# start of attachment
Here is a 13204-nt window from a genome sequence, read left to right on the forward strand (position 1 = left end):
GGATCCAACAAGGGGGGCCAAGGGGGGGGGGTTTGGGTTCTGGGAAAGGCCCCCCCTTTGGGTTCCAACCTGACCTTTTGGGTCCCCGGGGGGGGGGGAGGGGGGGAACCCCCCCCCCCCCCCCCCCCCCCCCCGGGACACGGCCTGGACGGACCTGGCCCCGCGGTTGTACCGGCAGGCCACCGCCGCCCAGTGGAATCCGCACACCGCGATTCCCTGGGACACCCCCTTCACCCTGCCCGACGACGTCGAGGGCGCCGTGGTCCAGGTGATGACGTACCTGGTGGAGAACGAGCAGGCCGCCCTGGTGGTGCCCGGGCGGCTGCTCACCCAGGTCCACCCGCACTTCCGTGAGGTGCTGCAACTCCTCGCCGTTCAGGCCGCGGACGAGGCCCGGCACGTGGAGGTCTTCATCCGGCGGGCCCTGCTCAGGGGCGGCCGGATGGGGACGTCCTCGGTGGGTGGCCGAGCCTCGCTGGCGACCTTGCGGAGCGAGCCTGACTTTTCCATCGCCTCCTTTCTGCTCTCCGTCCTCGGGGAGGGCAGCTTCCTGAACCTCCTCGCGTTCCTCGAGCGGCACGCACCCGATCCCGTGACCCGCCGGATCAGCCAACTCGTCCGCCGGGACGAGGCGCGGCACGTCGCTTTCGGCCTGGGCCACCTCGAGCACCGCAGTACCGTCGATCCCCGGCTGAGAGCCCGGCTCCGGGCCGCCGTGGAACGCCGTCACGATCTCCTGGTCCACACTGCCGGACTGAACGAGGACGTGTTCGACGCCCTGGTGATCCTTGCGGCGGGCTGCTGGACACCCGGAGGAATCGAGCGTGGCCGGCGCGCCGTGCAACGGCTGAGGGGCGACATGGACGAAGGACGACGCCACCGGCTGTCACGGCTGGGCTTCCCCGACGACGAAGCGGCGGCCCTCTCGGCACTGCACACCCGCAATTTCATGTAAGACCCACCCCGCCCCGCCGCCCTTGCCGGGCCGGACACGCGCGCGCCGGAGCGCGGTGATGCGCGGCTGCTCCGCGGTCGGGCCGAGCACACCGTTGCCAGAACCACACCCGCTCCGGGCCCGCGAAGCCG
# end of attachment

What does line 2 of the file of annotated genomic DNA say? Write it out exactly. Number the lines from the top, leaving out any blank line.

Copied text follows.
GGATCCAACAAGGGGGGCCAAGGGGGGGGGGTTTGGGTTCTGGGAAAGGCCCCCCCTTTGGGTTCCAACCTGACCTTTTGGGTCCCCGGGGGGGGGGGAGGGGGGGAACCCCCCCCCCCCCCCCCCCCCCCCCCGGGACACGGCCTGGACGGACCTGGCCCCGCGGTTGTACCGGCAGGCCACCGCCGCCCAGTGGAATCCGCACACCGCGATTCCCTGGGACACCCCCTTCACCCTGCCCGACGACGTCGAGGGCGCCGTGGTCCAGGTGATGACGTACCTGGTGGAGAACGAGCAGGCCGCCCTGGTGGTGCCCGGGCGGCTGCTCACCCAGGTCCACCCGCACTTCCGTGAGGTGCTGCAACTCCTCGCCGTTCAGGCCGCGGACGAGGCCCGGCACGTGGAGGTCTTCATCCGGCGGGCCCTGCTCAGGGGCGGCCGGATGGGGACGTCCTCGGTGGGTGGCCGAGCCTCGCTGGCGACCTTGCGGAGCGAGCCTGACTTTTCCATCGCCTCCTTTCTGCTCTCCGTCCTCGGGGAGGGCAGCTTCCTGAACCTCCTCGCGTTCCTCGAGCGGCACGCACCCGATCCCGTGACCCGCCGGATCAGCCAACTCGTCCGCCGGGACGAGGCGCGGCACGTCGCTTTCGGCCTGGGCCACCTCGAGCACCGCAGTACCGTCGATCCCCGGCTGAGAGCCCGGCTCCGGGCCGCCGTGGAACGCCGTCACGATCTCCTGGTCCACACTGCCGGACTGAACGAGGACGTGTTCGACGCCCTGGTGATCCTTGCGGCGGGCTGCTGGACACCCGGAGGAATCGAGCGTGGCCGGCGCGCCGTGCAACGGCTGAGGGGCGACATGGACGAAGGACGACGCCACCGGCTGTCACGGCTGGGCTTCCCCGACGACGAAGCGGCGGCCCTCTCGGCACTGCACACCCGCAATTTCATGTAAGACCCACCCCGCCCCGCCGCCCTTGCCGGGCCGGACACGCGCGCGCCGGAGCGCGGTGATGCGCGGCTGCTCCGCGGTCGGGCCGAGCACACCGTTGCCAGAACCACACCCGCTCCGGGCCCGCGAAGCCG